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Why do experimental subjects choose an equilibrium which is neither risk nor payoff dominant

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  • Keser, Claudia

    () (Institut für Statistik und Mathematische Wirtschaftstheorie)

  • Vogt, Bodo

    () (Universität Magdeburg)

Abstract

In an experimental 2x2 coordination game with two strict equilibria we observe that, in contrast to equilibrium selection theory (Harsanyi and Selten 1988), only half of the subjects choose the strategy that relates to the payoff- and risk-dominant equilibrium. We propose modified risk dominance as an explanation for the observed deviations from payoff and risk dominance.

Suggested Citation

  • Keser, Claudia & Vogt, Bodo, 0000. "Why do experimental subjects choose an equilibrium which is neither risk nor payoff dominant," Sonderforschungsbereich 504 Publications 00-40, Sonderforschungsbereich 504, Universität Mannheim;Sonderforschungsbereich 504, University of Mannheim.
  • Handle: RePEc:xrs:sfbmaa:00-40
    Note: We thank Roy Gardner and Werner Güth for their helpful comments. Financial support from the Deutsche Forschungsgemeinschaft, SFB 504, at the University of Mannheim, is gratefully acknowledged. Thanks are also due to the research group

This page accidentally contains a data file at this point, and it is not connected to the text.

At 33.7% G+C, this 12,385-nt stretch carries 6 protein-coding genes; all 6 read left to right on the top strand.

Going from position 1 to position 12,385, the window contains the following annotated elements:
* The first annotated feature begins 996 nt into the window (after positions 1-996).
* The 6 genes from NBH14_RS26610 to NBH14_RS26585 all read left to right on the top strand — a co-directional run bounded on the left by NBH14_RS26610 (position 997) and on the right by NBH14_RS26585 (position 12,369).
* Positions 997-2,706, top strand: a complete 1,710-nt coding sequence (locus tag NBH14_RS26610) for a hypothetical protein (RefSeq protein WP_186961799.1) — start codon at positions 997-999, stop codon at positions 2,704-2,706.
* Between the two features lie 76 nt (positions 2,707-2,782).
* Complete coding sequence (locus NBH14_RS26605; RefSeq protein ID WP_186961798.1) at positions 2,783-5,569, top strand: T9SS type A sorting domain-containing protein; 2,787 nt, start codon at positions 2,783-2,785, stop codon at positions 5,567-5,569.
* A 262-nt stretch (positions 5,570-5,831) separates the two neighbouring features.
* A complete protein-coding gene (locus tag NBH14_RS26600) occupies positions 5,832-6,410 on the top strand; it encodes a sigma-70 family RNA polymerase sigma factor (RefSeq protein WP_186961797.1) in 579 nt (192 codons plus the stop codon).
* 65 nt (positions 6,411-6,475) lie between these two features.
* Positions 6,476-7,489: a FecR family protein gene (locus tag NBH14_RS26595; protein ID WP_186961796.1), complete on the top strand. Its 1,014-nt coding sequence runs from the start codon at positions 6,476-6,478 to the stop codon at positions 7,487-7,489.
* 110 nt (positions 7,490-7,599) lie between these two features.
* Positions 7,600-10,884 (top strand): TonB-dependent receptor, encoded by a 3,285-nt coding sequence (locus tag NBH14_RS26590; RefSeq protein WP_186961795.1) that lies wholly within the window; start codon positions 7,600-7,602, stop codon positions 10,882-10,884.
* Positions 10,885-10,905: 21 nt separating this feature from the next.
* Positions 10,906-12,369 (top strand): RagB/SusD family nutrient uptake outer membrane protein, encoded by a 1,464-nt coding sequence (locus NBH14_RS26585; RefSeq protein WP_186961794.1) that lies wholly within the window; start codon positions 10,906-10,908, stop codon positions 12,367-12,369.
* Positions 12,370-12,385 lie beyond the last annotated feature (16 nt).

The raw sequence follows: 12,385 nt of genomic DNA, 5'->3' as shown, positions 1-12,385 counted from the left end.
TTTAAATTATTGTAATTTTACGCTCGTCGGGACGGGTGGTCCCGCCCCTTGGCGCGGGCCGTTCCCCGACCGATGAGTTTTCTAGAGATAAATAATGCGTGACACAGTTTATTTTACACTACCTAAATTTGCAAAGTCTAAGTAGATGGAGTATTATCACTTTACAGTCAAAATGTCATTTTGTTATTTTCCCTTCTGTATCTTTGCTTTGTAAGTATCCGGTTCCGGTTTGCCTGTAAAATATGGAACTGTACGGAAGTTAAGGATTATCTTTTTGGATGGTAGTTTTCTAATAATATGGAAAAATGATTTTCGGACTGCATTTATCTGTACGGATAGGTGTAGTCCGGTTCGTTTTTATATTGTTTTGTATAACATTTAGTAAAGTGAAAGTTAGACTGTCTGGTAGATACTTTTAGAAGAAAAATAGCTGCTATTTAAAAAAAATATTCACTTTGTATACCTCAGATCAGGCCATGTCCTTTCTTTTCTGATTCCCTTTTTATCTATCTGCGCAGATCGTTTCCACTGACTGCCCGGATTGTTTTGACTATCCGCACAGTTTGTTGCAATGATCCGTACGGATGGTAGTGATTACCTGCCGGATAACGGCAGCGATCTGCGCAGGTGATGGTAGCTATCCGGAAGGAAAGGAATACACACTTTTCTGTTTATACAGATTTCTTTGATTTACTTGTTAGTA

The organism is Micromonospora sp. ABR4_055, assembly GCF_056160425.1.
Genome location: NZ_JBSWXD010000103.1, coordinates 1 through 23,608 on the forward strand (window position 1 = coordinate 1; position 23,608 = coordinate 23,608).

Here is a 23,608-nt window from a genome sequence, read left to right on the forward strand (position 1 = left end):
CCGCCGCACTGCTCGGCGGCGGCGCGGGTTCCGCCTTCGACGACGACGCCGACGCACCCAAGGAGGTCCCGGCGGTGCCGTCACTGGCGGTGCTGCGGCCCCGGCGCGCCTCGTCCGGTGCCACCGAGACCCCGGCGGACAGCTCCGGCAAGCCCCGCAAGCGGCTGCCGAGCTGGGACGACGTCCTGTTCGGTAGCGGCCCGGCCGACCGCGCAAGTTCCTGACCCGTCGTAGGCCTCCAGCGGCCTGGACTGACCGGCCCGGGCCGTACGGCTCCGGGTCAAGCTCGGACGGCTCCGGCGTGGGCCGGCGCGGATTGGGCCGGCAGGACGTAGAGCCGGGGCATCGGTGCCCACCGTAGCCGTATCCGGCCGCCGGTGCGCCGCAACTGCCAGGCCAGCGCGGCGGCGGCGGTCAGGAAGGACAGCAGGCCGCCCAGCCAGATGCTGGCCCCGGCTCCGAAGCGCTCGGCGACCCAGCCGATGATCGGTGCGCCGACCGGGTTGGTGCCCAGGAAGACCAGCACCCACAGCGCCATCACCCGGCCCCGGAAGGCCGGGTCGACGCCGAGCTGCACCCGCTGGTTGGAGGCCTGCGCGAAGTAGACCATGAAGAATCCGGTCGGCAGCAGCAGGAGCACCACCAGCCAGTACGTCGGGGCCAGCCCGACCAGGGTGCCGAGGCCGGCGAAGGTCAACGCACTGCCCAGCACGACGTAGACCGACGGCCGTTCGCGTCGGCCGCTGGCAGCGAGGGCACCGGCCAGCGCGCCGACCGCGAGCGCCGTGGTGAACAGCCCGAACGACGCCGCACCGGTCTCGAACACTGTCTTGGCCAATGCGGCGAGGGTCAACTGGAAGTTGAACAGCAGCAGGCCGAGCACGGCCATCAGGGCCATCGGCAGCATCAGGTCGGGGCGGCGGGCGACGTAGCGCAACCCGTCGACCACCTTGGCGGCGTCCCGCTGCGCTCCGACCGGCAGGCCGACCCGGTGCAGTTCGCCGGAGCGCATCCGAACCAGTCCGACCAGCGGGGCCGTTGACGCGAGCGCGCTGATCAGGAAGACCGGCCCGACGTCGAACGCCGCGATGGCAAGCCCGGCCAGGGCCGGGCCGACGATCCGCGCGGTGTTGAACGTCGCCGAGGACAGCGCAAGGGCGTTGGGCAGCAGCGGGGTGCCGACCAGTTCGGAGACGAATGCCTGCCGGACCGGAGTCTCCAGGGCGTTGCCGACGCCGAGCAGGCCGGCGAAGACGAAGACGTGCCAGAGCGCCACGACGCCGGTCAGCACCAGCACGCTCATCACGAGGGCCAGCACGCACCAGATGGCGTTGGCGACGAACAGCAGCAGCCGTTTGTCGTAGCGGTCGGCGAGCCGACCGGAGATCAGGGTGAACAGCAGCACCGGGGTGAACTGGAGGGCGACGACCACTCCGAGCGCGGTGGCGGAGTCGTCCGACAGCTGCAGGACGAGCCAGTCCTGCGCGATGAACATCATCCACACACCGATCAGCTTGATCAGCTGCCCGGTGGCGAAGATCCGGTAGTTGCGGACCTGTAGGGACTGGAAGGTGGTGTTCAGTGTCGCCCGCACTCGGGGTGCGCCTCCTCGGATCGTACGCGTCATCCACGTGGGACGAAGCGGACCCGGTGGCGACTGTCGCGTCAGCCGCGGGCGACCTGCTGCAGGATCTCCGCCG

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    File URL: http://www.sfb504.uni-mannheim.de/publications/dp00-40.pdf
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    1. Van Huyck, John B & Battalio, Raymond C & Beil, Richard O, 1990. "Tacit Coordination Games, Strategic Uncertainty, and Coordination Failure," American Economic Review, American Economic Association, vol. 80(1), pages 234-248, March.
    2. Van Huyck John B. & Battalio Raymond C. & Beil Richard O., 1993. "Asset Markets as an Equilibrium Selection Mechanism: Coordination Failure, Game Form Auctions, and Tacit Communication," Games and Economic Behavior, Elsevier, vol. 5(3), pages 485-504, July.
    3. John B. Van Huyck & Raymond C. Battalio & Richard O. Beil, 1991. "Strategic Uncertainty, Equilibrium Selection, and Coordination Failure in Average Opinion Games," The Quarterly Journal of Economics, Oxford University Press, vol. 106(3), pages 885-910.
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    Cited by:

    1. Buettner, Thiess & von Schwerin, Axel, 2016. "Yardstick competition and partial coordination: Exploring the empirical distribution of local business tax rates," Journal of Economic Behavior & Organization, Elsevier, vol. 124(C), pages 178-201.
    2. Jonathan W. Leland, 2006. "Equilibrium Selection, Similarity Judgments and the "Nothing to Gain/Nothing to Lose" Effect," CEEL Working Papers 0604, Cognitive and Experimental Economics Laboratory, Department of Economics, University of Trento, Italia.

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